- The original script for Alien had a scene where Ripley casually says to Captain Dallas that she needs 'release' and starts taking off her clothes. Of course this could be simply be the norm among long-haul spaceship crews, or it implies a previous sexual relationship between the two.
- It was supposed to go even further. Word of God from Ridley Scott is that in casual sex is rampant in ships such as the Nostromo, seeing as how they could be adrift for months at a time. A deleted scene had Ripley nonchalantly ask Lambert is she had ever slept with Ash, to which she shrugs and says that he never appeared interested (one of the first hints that Ash is a robot.
- Double Subverted in Demolition Man. Huxley proposes sex with Spartan so casually that it completely takes him aback. However, it snaps back when he learns that their version of sex is in some ways more conservative than the modern version (no physical contact), but also apparently uncomfortable for him. It's unclear whether this is because of something inherent in the technology or because he was expecting something closer to boning, the wild mambo, the hunka-chunka.
- In the future world of Logan's Run, sex is viewed as a casual activity to pass the time. Almost to the point of, "I'm bored... wanna shag?"
- The plot addressed this twice; once when Logan and Frances are watching the infants be implanted with Lifelocks, and later when Logan and Jessica meet the old man and are amazed that he not only knew who his parents were but was raised by them. It's not specifically stated, but the implication seems to be that all babies are conceived in vitro. When Logan 5 points out Logan 6 to Frances, he openly states he has no idea who the mother is, and seems to imply that he's the father.
- There is also one scene in the book where a female runner gets caught because she detours to a nursery she happens to see thinking "my baby might be in there!" implying that babies are taken away from their mothers immediately or shortly after birth.
- Also of significance is The Circuit, an electronic carousel for sex-seeking singles looking to hook up with an anonymous partner. In the book, the glasshouses fill a similar role. The places get their name from the rooms; they're made of transparent glass, intemittently lit with colored lights so that the patrons can watch and be watched by others who are getting it on with virtual strangers.
- In Six: The Mark Unleashed, the Community's holographic program instructs new initiates of the Holy Implant that with the New Order brought about by the Leader, things such as monogamy have been done away with so that people are free to move about with partners of either sex. Procreation is only allowed according to the will of the Leader.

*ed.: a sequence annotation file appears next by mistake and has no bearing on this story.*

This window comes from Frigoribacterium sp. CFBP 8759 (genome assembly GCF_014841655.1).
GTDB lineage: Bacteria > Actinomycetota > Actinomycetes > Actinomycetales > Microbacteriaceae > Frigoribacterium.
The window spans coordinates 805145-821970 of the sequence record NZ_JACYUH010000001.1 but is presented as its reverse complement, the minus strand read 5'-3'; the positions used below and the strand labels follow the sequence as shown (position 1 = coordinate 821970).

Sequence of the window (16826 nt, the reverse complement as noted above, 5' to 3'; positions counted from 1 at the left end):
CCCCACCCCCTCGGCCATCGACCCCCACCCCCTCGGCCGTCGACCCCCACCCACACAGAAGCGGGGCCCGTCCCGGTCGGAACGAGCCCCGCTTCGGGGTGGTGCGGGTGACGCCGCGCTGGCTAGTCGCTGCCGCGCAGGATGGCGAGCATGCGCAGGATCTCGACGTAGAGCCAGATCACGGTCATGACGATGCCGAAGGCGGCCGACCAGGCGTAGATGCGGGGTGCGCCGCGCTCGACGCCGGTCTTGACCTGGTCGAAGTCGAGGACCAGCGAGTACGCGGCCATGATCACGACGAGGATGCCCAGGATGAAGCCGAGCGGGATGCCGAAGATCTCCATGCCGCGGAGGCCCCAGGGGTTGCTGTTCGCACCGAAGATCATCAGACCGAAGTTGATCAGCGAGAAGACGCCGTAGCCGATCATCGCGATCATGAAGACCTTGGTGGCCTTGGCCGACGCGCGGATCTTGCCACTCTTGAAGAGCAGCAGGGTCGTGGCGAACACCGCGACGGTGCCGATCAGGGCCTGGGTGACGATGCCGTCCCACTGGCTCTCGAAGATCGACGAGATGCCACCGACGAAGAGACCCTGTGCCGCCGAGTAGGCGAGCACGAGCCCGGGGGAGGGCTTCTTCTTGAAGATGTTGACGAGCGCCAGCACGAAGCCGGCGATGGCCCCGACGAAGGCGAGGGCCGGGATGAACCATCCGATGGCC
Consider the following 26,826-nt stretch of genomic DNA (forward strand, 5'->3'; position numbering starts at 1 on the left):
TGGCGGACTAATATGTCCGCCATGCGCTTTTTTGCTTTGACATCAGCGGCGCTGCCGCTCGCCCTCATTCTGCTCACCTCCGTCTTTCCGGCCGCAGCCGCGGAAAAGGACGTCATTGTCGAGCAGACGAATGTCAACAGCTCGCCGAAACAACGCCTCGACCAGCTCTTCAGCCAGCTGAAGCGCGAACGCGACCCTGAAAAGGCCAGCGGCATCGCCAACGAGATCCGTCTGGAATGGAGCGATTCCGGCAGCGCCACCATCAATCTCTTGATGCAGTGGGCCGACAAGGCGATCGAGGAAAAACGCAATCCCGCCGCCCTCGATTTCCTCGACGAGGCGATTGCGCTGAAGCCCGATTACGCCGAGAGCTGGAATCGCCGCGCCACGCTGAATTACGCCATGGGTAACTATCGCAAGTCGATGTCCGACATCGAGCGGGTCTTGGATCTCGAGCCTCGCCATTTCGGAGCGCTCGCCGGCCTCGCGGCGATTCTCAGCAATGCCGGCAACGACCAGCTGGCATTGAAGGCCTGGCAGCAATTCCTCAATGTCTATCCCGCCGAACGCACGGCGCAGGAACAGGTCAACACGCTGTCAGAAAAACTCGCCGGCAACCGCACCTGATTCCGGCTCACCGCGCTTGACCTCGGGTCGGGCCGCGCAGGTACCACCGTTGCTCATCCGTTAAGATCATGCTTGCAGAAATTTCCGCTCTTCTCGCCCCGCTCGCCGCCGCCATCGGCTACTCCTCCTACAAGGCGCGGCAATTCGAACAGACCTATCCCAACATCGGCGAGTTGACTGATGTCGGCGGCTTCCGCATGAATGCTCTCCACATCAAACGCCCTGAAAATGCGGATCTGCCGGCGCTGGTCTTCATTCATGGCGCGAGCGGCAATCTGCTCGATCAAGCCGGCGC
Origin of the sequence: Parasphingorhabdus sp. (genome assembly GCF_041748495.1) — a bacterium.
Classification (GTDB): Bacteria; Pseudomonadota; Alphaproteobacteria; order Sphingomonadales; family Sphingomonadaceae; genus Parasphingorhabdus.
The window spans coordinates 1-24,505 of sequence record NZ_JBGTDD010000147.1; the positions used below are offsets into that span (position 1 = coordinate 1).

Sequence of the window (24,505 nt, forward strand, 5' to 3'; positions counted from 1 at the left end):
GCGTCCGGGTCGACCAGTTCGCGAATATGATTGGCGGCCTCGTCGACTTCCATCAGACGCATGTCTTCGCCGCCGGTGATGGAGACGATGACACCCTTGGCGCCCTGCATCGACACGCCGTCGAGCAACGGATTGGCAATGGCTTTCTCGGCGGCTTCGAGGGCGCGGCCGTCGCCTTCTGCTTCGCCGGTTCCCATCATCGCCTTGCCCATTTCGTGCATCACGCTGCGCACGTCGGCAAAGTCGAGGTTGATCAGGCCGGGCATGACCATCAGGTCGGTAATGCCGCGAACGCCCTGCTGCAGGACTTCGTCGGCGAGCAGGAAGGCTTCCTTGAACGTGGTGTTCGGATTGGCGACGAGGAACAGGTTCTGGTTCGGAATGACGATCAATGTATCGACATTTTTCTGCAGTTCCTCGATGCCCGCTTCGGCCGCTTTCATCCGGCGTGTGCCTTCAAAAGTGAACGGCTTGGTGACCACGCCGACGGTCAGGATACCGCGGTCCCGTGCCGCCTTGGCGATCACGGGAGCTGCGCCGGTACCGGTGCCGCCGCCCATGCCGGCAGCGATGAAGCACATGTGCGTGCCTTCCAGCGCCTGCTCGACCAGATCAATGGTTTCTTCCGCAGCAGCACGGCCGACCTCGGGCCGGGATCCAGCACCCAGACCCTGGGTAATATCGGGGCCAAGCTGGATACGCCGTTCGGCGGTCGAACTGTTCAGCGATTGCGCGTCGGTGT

- Iain M. Banks's Culture novels are suggested to be extremely open, same sex, multisex and sexchanging are all common. Near the start of Player of Games, it's suggested Gurgeh is kinda weird for only seeing woman and trying monogamy. Confirmed in Excession where it is stated that monogamy is extremely rare, it is far more normal for a couple to stay together throughout their offspring's childhood and adolescence but even this isn't a given.
- Anne McCaffrey loves this trope.
- Dragonriders consider it detrimental to their dragons to be strictly monogamous and will sleep with whichever rider is bonded to the dragon that mates with their own. Even if dragon mating isn't involved, the dragonriders have a habit of taking multiple lovers and most (heterosexual/bisexual) riders will have many children by several different partners. In a bit of a Rule-Abiding Rebel moment though, the "best" of the characters - such as F'lar and Lessa - are all in exclusive partnerships. A Double Standard is involved here - most women are mongamous, and those that aren't were either unpleasant (Kylara), raped (Tai) or romantically unfulfilled (Moreta). In-universe, non-dragonriding women can sleep with who they like until they marry, while men (particularly Lord Holders) retain this privilege even after marriage.
- It makes sex literally a way of promotion among dragonriders. You want to be a Weyrleader? Get a senior queen’s rider into your bed and make sure she stays there long enough.
- The author has also written several short stories on the theme, including Changeling, which dealt with a woman who bore the children of three different men (including one who was exclusively gay...)
- Most of the later works of Robert A. Heinlein feature a cheerfully polyamorous future, especially if Lazarus Long is involved. Heinlein was also fond of legitimizing expanded families (i.e. non-polygyny-centric polygamy) in which sex was consensual within the group.
- Tanith Lee's Biting the Sun depicts a future like this. Jang (young adults) are considered deviant if they're not sleeping around.
- Brave New World by Aldous Huxley takes the Ectogenic route, and visualizes a not-so idealistic society in which participation in public orgies is mandatory, as is contraception or sterilization.
- Citizens are expected to demonstrate no less than full involvement in the community, including participation in orgy porgy, and centrifugal bumblepuppy. Even the slightest deviation (say, that for a sexually exclusive relationship, a modicum of privacy, or an extraordinary predilection for solitude) results in extreme pressure to conform.
- In George Alec Effinger's Budayeen trilogy, transsexual surgery is so common that sexual mores are thoroughly blurred. Anyone who insists on "pure" gender roles is likely to be considered kinky.